The most recent judicial consideration of this conflict was in the case of Econo-Car International, Inc. v. Antilles Car Rentals, Inc., 3 Cir., 1974, 499 F.2d 1391. The court there found that the express provision as to venue took precedence over the implicit provision regarding the terms of the contract and held that, where the party seeking arbitration had brought a lawsuit in a district other than that provided for in the contract, the district court in which the suit was presented could only order arbitration within its own district. In effect, the bringing of the suit was a waiver of the contract and provision. See also Continental Grain Co. v. Dant & Russell, Inc., 9 Cir., 1941, 118 F.2d 967.
The facts of this case, however, are distinguishable from those before the courts in Econo-Car International, Inc., and Continental Grain Co., in that the party seeking to avoid arbitration (Dupuy-Busching) brought suit in Mississippi, rather than the party seeking arbitration (Ambassador), who removed the case to federal court. Here, therefore, Ambassador may well complain that it did not invoke the jurisdiction of the Mississippi court, but only responded to the actions of Dupuy-Busching. The problem that Ambassador faced was that, if its Section 4 right to order arbitration were considered a compulsory counterclaim, then failure to assert that claim in the Mississippi district court might have precluded raising it in a subsequent suit in New Jersey. On the other hand, Dupuy-Busching argues that Ambassador, by asserting its Section 4 right in Mississippi, petitioned the court for enforcement of the arbitration agreement, thereby invoking the jurisdiction of the court under Section 4 and, as a consequence, subjected itself to the venue provision.
It may be argued that Ambassador should only have requested a stay of the proceedings in Mississippi, under Section 3 of the Arbitration Act, and then have sought whatever remedies it had under Section 4 in New Jersey. The answer to this, however, is that we view the Section 4 right of Ambassador as a compulsory counterclaim which, if not raised in Mississippi, would have been barred in any subsequent suit by the principles of res judicata.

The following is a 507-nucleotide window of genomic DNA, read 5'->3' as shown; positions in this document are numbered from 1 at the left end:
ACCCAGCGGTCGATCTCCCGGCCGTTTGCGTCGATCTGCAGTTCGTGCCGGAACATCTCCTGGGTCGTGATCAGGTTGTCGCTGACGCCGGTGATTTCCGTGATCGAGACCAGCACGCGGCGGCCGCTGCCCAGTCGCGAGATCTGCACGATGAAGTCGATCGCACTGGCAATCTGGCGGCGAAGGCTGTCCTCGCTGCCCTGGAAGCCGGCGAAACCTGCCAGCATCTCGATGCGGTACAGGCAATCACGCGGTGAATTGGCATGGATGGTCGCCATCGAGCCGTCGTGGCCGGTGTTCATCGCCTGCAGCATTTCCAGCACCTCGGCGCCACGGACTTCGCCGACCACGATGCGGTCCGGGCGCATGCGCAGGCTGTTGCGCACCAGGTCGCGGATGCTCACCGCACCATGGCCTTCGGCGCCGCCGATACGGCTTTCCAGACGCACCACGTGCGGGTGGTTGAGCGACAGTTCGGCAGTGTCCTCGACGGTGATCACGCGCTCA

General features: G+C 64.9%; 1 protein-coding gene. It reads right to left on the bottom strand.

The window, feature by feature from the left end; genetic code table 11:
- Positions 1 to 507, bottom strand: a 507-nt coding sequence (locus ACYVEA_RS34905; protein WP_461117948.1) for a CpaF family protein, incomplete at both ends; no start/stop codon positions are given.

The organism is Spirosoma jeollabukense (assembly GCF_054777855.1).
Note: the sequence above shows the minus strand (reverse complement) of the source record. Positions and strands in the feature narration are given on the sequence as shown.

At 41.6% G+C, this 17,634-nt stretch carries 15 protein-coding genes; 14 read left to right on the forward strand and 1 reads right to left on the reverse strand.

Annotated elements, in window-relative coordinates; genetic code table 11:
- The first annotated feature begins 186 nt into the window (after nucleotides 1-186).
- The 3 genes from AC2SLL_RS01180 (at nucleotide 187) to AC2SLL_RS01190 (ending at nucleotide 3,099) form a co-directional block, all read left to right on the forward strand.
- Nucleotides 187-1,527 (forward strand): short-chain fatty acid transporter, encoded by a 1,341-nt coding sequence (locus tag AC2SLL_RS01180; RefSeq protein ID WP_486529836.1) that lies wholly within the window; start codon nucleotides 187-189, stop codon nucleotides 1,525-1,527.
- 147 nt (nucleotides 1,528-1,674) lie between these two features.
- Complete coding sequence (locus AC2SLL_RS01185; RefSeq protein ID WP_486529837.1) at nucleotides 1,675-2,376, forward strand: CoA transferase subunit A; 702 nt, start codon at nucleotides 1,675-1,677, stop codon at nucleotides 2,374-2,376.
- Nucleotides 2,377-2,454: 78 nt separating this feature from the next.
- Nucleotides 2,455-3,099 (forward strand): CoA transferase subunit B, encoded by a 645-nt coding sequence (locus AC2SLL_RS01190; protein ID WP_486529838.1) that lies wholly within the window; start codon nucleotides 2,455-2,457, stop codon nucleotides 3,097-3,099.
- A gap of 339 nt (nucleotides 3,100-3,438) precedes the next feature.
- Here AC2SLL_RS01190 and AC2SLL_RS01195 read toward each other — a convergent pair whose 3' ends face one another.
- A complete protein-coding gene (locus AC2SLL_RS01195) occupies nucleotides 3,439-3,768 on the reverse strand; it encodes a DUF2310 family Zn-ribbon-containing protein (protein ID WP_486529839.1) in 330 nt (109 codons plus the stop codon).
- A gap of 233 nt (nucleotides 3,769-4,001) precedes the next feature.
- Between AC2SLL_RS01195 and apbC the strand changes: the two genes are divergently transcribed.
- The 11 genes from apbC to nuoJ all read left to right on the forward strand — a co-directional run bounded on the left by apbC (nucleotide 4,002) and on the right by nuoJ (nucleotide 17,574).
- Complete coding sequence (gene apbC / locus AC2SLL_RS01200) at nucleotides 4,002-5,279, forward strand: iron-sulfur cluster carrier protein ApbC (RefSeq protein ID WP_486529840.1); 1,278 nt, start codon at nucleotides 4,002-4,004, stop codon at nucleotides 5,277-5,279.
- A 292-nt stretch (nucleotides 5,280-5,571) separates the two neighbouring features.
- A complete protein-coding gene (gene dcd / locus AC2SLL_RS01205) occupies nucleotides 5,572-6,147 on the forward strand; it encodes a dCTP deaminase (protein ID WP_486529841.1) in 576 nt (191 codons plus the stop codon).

We disagree with the argument of Dupuy-Busching, in that it would create a procedural trap by which a party to an arbitration agreement might be deprived of its contractual right to arbitration at the location specified in the agreement. We find, rather, that, where the party seeking to avoid arbitration brings a suit for injunctive relief in a district other than that in which arbitration is to take place under the contract, the party seeking arbitration may assert its Section 4 right to have the arbitration agreement performed in accordance with the terms of the agreement. We find this result to be consistent with the policy underlying the Federal Arbitration Act and not in any way inconsistent with the results reached by the Third and Ninth Circuits. The judgment of the district court is therefore
Rule 18, 5 Cir.; see Isbell Enterprises, Inc. v. Citizens Casualty Co. of New York et al., 5 Cir., 1970, 431 F.2d 409. Part I
Section 4 of the Act provides, in pertinent part:
A party aggrieved by the alleged failure, neglect, or refusal of another to arbitrate under a written agreement for arbitration may petition any United States district court which, save for such agreement, would have jurisdiction under Title 28 . . . for an order directing that such arbitration proceed in the manner provided for in such agreement. . . . The court shall hear the parties, and upon being satisfied that the making of the agreement for arbitration or the failure to comply therewith is not in issue, the court shall make an order directing the parties to proceed to arbitration in accordance with the terms of the agreement. The hearing and proceedings, under such agreement, shall be within the district in which the petition for an order directing such arbitration is filed. (Emphasis added).